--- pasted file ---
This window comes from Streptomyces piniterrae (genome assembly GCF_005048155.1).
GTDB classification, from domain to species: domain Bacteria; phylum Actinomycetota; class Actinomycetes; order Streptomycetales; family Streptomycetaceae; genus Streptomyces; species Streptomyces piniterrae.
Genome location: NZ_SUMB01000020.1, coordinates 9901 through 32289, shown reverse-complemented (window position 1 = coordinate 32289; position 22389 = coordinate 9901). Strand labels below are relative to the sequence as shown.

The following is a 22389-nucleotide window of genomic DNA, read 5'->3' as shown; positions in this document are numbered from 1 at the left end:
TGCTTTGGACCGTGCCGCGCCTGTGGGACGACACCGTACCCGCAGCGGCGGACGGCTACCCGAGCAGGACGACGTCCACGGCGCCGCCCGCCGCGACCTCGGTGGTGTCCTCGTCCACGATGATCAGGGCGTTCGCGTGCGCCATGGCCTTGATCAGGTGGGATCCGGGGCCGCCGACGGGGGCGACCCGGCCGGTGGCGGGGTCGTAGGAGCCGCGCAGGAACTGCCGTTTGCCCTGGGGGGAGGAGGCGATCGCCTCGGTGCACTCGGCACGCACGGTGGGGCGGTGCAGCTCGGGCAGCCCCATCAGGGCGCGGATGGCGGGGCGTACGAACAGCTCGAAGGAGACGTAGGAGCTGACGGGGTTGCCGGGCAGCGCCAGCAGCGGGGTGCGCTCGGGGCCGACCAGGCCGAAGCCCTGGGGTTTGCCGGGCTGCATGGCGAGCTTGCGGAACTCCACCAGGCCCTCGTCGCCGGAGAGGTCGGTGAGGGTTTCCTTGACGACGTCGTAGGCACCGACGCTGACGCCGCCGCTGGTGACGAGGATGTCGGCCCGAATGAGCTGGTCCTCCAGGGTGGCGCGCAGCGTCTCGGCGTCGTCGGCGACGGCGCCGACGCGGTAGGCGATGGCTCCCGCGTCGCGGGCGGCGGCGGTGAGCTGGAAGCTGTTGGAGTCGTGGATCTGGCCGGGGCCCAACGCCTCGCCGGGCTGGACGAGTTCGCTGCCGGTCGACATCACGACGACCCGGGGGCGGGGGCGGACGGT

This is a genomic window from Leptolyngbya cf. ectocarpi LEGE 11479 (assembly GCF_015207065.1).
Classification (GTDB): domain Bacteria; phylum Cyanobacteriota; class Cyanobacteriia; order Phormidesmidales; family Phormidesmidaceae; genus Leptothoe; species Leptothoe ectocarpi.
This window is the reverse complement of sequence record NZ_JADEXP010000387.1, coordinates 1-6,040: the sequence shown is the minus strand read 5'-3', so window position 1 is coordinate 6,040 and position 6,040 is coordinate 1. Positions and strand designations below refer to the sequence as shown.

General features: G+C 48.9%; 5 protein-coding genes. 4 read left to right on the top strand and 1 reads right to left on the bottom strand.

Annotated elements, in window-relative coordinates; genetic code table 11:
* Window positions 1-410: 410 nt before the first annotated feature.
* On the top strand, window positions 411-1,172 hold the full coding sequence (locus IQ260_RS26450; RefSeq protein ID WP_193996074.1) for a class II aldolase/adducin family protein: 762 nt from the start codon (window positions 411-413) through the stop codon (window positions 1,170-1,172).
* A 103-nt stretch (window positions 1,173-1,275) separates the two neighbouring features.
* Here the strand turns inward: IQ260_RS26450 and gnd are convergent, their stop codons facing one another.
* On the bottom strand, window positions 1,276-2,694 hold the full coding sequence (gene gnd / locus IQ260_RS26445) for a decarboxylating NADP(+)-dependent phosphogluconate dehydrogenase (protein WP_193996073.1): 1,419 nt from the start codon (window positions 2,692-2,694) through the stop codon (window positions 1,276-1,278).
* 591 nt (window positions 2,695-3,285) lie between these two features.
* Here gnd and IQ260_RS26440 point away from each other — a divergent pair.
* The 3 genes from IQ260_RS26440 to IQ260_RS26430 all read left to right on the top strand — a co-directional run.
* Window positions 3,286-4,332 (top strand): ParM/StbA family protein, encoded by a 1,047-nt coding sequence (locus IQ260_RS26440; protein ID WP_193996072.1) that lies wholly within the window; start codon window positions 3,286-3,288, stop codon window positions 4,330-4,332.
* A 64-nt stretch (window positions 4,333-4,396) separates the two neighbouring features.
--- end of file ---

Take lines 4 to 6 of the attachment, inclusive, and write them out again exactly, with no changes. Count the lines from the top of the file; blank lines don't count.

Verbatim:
The following is a 22389-nucleotide window of genomic DNA, read 5'->3' as shown; positions in this document are numbered from 1 at the left end:
TGCTTTGGACCGTGCCGCGCCTGTGGGACGACACCGTACCCGCAGCGGCGGACGGCTACCCGAGCAGGACGACGTCCACGGCGCCGCCCGCCGCGACCTCGGTGGTGTCCTCGTCCACGATGATCAGGGCGTTCGCGTGCGCCATGGCCTTGATCAGGTGGGATCCGGGGCCGCCGACGGGGGCGACCCGGCCGGTGGCGGGGTCGTAGGAGCCGCGCAGGAACTGCCGTTTGCCCTGGGGGGAGGAGGCGATCGCCTCGGTGCACTCGGCACGCACGGTGGGGCGGTGCAGCTCGGGCAGCCCCATCAGGGCGCGGATGGCGGGGCGTACGAACAGCTCGAAGGAGACGTAGGAGCTGACGGGGTTGCCGGGCAGCGCCAGCAGCGGGGTGCGCTCGGGGCCGACCAGGCCGAAGCCCTGGGGTTTGCCGGGCTGCATGGCGAGCTTGCGGAACTCCACCAGGCCCTCGTCGCCGGAGAGGTCGGTGAGGGTTTCCTTGACGACGTCGTAGGCACCGACGCTGACGCCGCCGCTGGTGACGAGGATGTCGGCCCGAATGAGCTGGTCCTCCAGGGTGGCGCGCAGCGTCTCGGCGTCGTCGGCGACGGCGCCGACGCGGTAGGCGATGGCTCCCGCGTCGCGGGCGGCGGCGGTGAGCTGGAAGCTGTTGGAGTCGTGGATCTGGCCGGGGCCCAACGCCTCGCCGGGCTGGACGAGTTCGCTGCCGGTCGACATCACGACGACCCGGGGGCGGGGGCGGACGGT

This is a genomic window from Leptolyngbya cf. ectocarpi LEGE 11479 (assembly GCF_015207065.1).